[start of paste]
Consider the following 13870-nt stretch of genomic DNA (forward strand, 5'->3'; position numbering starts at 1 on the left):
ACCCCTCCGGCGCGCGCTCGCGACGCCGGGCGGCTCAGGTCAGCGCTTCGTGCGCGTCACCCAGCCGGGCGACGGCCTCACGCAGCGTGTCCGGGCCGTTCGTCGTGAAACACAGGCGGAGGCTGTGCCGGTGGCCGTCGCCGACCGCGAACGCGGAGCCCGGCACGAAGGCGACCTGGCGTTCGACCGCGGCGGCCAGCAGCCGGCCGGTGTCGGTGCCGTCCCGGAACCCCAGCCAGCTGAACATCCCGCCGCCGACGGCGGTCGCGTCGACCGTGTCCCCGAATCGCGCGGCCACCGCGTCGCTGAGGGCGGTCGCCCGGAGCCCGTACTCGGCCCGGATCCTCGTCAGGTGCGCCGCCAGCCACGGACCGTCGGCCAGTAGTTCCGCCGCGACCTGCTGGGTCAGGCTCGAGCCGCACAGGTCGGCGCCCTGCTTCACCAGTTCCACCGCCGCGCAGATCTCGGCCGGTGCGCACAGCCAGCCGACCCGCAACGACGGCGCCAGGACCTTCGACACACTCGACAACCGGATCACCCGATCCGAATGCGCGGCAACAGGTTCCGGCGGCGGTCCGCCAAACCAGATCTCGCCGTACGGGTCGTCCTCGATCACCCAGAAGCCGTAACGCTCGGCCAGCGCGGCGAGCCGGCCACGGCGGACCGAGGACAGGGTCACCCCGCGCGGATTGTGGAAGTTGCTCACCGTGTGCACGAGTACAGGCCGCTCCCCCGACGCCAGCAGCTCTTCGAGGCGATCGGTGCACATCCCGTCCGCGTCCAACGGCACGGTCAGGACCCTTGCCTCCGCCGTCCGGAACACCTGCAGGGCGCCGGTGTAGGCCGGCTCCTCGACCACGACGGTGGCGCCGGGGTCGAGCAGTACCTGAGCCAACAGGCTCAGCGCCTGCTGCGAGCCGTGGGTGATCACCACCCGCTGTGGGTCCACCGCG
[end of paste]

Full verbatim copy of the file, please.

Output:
Consider the following 13870-nt stretch of genomic DNA (forward strand, 5'->3'; position numbering starts at 1 on the left):
ACCCCTCCGGCGCGCGCTCGCGACGCCGGGCGGCTCAGGTCAGCGCTTCGTGCGCGTCACCCAGCCGGGCGACGGCCTCACGCAGCGTGTCCGGGCCGTTCGTCGTGAAACACAGGCGGAGGCTGTGCCGGTGGCCGTCGCCGACCGCGAACGCGGAGCCCGGCACGAAGGCGACCTGGCGTTCGACCGCGGCGGCCAGCAGCCGGCCGGTGTCGGTGCCGTCCCGGAACCCCAGCCAGCTGAACATCCCGCCGCCGACGGCGGTCGCGTCGACCGTGTCCCCGAATCGCGCGGCCACCGCGTCGCTGAGGGCGGTCGCCCGGAGCCCGTACTCGGCCCGGATCCTCGTCAGGTGCGCCGCCAGCCACGGACCGTCGGCCAGTAGTTCCGCCGCGACCTGCTGGGTCAGGCTCGAGCCGCACAGGTCGGCGCCCTGCTTCACCAGTTCCACCGCCGCGCAGATCTCGGCCGGTGCGCACAGCCAGCCGACCCGCAACGACGGCGCCAGGACCTTCGACACACTCGACAACCGGATCACCCGATCCGAATGCGCGGCAACAGGTTCCGGCGGCGGTCCGCCAAACCAGATCTCGCCGTACGGGTCGTCCTCGATCACCCAGAAGCCGTAACGCTCGGCCAGCGCGGCGAGCCGGCCACGGCGGACCGAGGACAGGGTCACCCCGCGCGGATTGTGGAAGTTGCTCACCGTGTGCACGAGTACAGGCCGCTCCCCCGACGCCAGCAGCTCTTCGAGGCGATCGGTGCACATCCCGTCCGCGTCCAACGGCACGGTCAGGACCCTTGCCTCCGCCGTCCGGAACACCTGCAGGGCGCCGGTGTAGGCCGGCTCCTCGACCACGACGGTGGCGCCGGGGTCGAGCAGTACCTGAGCCAACAGGCTCAGCGCCTGCTGCGAGCCGTGGGTGATCACCACCCGCTGTGGGTCCACCGCG